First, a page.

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Old 06-21-2006, 02:09 AM   #1
skd.tech
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Memory Mapping (same physical address = virtual address)


Hi All,
Need to disable MMU in Linux. It needs a section of memory where virutal address=physical address in the memory mapping table. Is there any method to do the same dynamically(means to map a section of physical addresses to the same virutal addresses)

Any hints or pointers would be of great help

-skd
 
Old 06-22-2006, 12:29 PM   #2
sundialsvcs
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Well, you can't disable the MMU.

This is what we mainframers used to call a "V=R ('Virtual Equals Real') Region." (Also known as VEQR for those who don't like punctuation, or "page fixing.")

If Linux supports this, and I do not recall, then it will certainly remain a very difficult thing. There could be, for example, issues relating to where in the memory-space this buffer had to be: recall that the virtual address-space is segmented into "kernel" and "user" portions...

Is it not possible to design your program to permit the buffer to be (virtually) "anywhere," and to obtain the necessary addressing by means of offsets to that pointer? A simple #define macro could make the translation invisible to source-code readers.

Last edited by sundialsvcs; 06-22-2006 at 12:32 PM.
 
Old 06-23-2006, 05:47 AM   #3
skd.tech
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MMU Disable

Hi, Thanks for the response.
My reqmnt is specific to the processor. I am doing some thing related to the system freq and i need to switch of the MMU for my implementation. I am doing the same with a kernel driver (assembly code is used for the actual cpu specific task)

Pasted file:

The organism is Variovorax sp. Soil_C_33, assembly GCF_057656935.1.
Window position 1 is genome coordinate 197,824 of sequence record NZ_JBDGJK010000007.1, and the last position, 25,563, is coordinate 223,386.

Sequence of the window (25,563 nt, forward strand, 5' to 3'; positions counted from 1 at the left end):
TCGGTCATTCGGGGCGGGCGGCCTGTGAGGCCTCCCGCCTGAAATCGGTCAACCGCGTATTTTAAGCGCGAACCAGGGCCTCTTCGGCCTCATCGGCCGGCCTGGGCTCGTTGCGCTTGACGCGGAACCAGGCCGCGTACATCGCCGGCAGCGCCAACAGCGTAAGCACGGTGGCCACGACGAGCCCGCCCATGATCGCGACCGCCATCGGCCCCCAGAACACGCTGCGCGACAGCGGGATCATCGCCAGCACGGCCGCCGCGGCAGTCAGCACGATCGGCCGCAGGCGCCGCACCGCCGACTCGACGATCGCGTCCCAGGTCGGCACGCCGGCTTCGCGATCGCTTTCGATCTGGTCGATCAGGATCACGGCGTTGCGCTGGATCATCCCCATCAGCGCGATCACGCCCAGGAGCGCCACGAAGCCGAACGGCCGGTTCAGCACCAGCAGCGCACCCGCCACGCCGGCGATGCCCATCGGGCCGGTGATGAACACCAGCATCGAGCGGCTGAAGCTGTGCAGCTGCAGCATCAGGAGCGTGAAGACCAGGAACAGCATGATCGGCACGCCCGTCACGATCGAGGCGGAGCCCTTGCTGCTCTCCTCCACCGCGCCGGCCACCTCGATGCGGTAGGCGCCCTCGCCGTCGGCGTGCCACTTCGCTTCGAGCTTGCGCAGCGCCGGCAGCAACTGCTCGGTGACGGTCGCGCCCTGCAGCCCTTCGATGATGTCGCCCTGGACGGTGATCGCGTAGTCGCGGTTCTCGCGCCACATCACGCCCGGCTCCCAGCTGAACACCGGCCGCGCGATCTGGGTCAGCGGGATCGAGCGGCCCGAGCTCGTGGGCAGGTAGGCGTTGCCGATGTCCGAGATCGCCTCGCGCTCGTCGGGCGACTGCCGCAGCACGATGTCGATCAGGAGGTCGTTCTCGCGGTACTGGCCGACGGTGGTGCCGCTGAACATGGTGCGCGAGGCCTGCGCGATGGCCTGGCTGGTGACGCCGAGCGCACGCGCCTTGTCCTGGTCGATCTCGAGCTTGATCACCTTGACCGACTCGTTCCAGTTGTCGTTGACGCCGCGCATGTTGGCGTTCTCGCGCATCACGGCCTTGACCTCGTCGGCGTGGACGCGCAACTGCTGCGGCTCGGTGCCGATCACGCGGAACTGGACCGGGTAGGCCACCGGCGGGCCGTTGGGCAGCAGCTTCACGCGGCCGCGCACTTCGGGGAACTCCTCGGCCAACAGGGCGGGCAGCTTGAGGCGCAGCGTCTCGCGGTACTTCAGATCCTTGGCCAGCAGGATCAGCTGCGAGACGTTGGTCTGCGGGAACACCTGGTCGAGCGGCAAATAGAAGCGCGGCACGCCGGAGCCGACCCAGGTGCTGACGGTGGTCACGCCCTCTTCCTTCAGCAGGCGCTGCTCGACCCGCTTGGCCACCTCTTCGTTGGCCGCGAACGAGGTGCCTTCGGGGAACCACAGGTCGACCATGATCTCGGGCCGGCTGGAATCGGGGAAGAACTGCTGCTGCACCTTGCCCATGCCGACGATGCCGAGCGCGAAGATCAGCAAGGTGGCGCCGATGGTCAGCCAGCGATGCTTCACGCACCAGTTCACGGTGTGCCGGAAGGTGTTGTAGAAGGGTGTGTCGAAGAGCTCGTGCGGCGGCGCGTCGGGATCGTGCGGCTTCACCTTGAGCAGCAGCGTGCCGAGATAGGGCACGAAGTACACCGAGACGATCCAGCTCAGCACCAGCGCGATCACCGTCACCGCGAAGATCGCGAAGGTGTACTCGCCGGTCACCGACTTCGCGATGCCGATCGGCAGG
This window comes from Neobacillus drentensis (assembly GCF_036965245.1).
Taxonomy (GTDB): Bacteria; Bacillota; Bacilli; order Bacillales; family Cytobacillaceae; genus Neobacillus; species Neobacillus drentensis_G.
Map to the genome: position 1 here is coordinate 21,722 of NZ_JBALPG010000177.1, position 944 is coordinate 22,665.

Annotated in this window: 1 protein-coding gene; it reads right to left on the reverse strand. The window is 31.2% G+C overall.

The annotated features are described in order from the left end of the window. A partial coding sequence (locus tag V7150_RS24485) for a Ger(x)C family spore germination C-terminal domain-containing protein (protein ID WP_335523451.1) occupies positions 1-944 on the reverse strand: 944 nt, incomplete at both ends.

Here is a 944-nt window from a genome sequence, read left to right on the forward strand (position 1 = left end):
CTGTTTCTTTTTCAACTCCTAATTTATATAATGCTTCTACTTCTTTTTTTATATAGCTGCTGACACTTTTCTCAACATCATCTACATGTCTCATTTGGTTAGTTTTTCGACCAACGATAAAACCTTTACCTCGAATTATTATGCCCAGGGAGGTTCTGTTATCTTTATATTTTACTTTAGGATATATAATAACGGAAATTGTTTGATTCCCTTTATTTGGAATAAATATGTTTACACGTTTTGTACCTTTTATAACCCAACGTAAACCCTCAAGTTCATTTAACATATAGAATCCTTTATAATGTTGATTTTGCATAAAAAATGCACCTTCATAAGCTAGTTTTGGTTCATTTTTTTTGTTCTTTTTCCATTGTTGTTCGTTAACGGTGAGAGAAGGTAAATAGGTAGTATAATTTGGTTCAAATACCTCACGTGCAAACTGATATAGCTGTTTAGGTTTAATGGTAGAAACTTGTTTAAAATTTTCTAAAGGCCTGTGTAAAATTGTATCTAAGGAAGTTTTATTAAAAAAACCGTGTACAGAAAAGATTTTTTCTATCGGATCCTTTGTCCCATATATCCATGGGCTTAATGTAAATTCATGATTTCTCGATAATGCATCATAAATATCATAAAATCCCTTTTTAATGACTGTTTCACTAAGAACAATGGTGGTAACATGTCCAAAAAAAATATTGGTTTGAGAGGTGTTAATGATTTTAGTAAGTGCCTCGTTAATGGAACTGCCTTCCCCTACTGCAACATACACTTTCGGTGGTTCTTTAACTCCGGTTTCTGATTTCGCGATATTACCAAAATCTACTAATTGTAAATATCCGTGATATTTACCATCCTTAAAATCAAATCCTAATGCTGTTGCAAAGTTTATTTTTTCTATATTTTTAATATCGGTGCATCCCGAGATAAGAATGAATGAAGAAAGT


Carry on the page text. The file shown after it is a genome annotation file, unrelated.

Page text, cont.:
Could you please provide any mech to do a 1:1 mapping dynamically inside my driver?

Thanks
Sanil
 
Old 06-23-2006, 09:16 AM   #4
sundialsvcs
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I know that you can't turn the MMU off. Perhaps you should explain more fully just what it is you are trying to do, and from what context (kernel, user, or both).

Some of the kernel memory space might already be mapped 1:1, such as memory-mapped I/O areas.
 
Old 06-26-2006, 06:10 AM   #5
skd.tech
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MMU Disable

Quote:
Originally Posted by sundialsvcs
I know that you can't turn the MMU off. Perhaps you should explain more fully just what it is you are trying to do, and from what context (kernel, user, or both).

Some of the kernel memory space might already be mapped 1:1, such as memory-mapped I/O areas.

Actually in our kernel there is no space mapped 1:1. I need to do the same either from the kernel boot code or dynamically from my driver. Could you give any hints for the same?
 
Old 06-26-2006, 07:42 AM   #6
sundialsvcs
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Please explain, in detail, what you are trying to accomplish ... not "what your present intended path to get there" is, but "where do you intend to go with this?"

You're interfacing with .. what?

Your code needs to run .. when?

How exactly is this requirement so gosh-darned different from any other device driver whose code already exists in abundance?
 
Old 06-27-2006, 08:41 PM   #7
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What about ucLinux : http://www.uclinux.org/ ?
 
Old 07-25-2006, 12:13 AM   #8
rick.2g
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looks like wini_g got it - uclinux has some options to run without mmu - but it's a complete rewrite of the mm layer - not trivial. You're far better off working off the uclinux base than trying to "switch the mmu off" in this case.
The thing with this is that uclinux is primarily intended for embedded devices. Is that what you're trying to do? What arch are you on?
 
  


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